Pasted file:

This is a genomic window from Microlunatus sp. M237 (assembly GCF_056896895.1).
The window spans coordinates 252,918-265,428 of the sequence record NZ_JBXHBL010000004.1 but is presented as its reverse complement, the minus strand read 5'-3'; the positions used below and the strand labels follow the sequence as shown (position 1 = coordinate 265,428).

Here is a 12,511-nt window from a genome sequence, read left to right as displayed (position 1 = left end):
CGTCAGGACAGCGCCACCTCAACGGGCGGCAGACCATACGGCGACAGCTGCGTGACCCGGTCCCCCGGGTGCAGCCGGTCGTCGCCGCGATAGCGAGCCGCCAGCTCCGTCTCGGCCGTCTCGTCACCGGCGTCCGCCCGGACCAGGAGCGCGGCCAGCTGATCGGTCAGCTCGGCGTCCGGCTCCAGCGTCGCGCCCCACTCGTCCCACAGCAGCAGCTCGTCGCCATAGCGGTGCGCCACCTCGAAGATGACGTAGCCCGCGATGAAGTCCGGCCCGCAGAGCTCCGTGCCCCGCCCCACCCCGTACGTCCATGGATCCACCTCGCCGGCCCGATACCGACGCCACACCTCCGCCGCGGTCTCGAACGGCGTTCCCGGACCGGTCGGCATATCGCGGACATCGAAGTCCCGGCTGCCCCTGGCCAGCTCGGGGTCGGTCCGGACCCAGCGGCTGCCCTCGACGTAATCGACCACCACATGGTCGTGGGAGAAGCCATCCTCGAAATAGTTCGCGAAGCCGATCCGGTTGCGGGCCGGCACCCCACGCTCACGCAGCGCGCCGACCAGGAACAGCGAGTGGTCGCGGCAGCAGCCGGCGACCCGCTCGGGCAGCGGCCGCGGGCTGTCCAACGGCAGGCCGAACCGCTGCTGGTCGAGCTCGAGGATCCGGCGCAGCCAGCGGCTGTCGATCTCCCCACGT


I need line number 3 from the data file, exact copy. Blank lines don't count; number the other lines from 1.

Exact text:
Here is a 12,511-nt window from a genome sequence, read left to right as displayed (position 1 = left end):